The Environmental Impact of Mangoes: From Farm to Table
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Hey fellow impactful ninja ? You may have noticed that Impactful Ninja is all about providing helpful information to make a positive impact on the world and society. And that we love to link back to where we found all the information for each of our posts. Most of these links are informational-based for you to check out their primary sources with one click. But some of these links are so-called "affiliate links" to products that we recommend. First and foremost, because we believe that they add value to you. For example, when we wrote a post about the environmental impact of long showers, we came across an EPA recommendation to use WaterSense showerheads. So we linked to where you can find them. Or, for many of our posts, we also link to our favorite books on that topic so that you can get a much more holistic overview than one single blog post could provide. And when there is an affiliate program for these products, we sign up for it. For example, as Amazon Associates, we earn from qualifying purchases. First, and most importantly, we still only recommend products that we believe add value for you. When you buy something through one of our affiliate links, we may earn a small commission - but at no additional costs to you. And when you buy something through a link that is not an affiliate link, we won’t receive any commission but we’ll still be happy to have helped you. When we find products that we believe add value to you and the seller has an affiliate program, we sign up for it. When you buy something through one of our affiliate links, we may earn a small commission (at no extra costs to you). And at this point in time, all money is reinvested in sharing the most helpful content with you. This includes all operating costs for running this site and the content creation itself. You may have noticed by the way Impactful Ninja is operated that money is not the driving factor behind it. It is a passion project of mine and I love to share helpful information with you to make a positive impact on the world and society. However, it's a project in that I invest a lot of time and also quite some money. Eventually, my dream is to one day turn this passion project into my full-time job and provide even more helpful information. But that's still a long time to go. Stay impactful,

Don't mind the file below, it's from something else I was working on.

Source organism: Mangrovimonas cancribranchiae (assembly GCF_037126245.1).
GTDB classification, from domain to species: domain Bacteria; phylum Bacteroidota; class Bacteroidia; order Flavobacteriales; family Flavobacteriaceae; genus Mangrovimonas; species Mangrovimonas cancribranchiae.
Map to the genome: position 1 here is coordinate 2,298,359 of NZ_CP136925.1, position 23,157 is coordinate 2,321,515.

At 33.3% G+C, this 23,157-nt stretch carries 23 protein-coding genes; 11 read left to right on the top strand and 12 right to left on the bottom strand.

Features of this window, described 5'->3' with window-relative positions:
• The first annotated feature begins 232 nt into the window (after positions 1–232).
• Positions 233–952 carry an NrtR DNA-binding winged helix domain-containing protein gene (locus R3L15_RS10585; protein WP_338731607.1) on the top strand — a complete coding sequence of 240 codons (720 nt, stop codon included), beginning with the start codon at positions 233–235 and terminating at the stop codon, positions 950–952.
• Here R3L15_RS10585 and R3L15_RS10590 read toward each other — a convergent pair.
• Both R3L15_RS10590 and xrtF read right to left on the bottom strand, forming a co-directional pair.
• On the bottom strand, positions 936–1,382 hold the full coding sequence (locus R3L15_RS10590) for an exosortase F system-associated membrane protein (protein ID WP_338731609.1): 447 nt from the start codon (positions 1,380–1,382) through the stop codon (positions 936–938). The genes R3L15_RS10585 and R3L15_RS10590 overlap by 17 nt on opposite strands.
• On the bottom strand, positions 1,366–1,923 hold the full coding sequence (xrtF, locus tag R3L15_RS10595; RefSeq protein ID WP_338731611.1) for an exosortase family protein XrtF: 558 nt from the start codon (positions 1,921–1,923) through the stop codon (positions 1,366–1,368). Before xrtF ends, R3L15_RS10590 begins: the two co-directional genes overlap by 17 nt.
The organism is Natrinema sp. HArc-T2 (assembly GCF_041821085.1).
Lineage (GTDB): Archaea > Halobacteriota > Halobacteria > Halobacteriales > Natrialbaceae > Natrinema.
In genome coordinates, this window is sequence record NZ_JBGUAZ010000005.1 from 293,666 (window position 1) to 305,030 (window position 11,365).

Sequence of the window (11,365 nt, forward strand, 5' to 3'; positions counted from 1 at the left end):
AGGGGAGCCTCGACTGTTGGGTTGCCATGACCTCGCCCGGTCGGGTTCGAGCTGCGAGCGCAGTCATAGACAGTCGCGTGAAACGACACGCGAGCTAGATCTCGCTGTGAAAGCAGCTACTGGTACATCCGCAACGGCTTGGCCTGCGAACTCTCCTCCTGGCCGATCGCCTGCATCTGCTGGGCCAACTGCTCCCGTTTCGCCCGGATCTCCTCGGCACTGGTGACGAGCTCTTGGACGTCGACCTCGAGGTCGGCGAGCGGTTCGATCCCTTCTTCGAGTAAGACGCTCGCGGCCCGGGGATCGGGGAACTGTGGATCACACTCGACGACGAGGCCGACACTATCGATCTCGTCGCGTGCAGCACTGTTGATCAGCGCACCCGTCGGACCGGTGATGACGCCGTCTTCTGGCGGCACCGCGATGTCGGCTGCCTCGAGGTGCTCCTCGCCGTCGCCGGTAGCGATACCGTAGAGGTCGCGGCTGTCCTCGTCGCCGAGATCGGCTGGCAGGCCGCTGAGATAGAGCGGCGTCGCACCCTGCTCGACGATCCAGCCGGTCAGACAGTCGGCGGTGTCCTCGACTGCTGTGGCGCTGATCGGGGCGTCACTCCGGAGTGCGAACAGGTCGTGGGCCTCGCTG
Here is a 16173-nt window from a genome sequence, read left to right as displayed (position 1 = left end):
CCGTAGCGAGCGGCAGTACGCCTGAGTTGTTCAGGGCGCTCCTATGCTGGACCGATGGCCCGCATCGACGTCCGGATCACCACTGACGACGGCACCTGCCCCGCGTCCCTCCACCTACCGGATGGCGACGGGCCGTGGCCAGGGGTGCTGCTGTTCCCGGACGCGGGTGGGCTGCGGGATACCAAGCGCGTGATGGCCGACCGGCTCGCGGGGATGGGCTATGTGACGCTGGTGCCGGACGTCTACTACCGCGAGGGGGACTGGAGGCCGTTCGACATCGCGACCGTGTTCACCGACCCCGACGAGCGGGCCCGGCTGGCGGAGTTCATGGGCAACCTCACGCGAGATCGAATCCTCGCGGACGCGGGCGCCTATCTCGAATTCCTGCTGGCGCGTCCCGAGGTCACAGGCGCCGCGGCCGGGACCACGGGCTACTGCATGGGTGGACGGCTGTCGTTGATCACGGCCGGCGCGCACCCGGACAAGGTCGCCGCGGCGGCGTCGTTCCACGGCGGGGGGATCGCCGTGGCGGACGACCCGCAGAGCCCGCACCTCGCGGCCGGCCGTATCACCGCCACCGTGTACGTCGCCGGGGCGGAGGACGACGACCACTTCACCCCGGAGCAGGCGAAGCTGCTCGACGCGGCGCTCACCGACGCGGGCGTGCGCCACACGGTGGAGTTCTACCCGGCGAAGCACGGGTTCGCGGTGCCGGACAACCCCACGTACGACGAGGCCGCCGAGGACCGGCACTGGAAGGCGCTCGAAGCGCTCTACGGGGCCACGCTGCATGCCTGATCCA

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Hey fellow impactful ninja ?
You may have noticed that Impactful Ninja is all about providing helpful information to make a positive impact on the world and society. And that we love to link back to where we found all the information for each of our posts.
Most of these links are informational-based for you to check out their primary sources with one click.
But some of these links are so-called "affiliate links" to products that we recommend.
First and foremost, because we believe that they add value to you. For example, when we wrote a post about the environmental impact of long showers, we came across an EPA recommendation to use WaterSense showerheads. So we linked to where you can find them. Or, for many of our posts, we also link to our favorite books on that topic so that you can get a much more holistic overview than one single blog post could provide.
And when there is an affiliate program for these products, we sign up for it. For example, as Amazon Associates, we earn from qualifying purchases.
First, and most importantly, we still only recommend products that we believe add value for you.
When you buy something through one of our affiliate links, we may earn a small commission - but at no additional costs to you.
And when you buy something through a link that is not an affiliate link, we won’t receive any commission but we’ll still be happy to have helped you.
When we find products that we believe add value to you and the seller has an affiliate program, we sign up for it.
When you buy something through one of our affiliate links, we may earn a small commission (at no extra costs to you).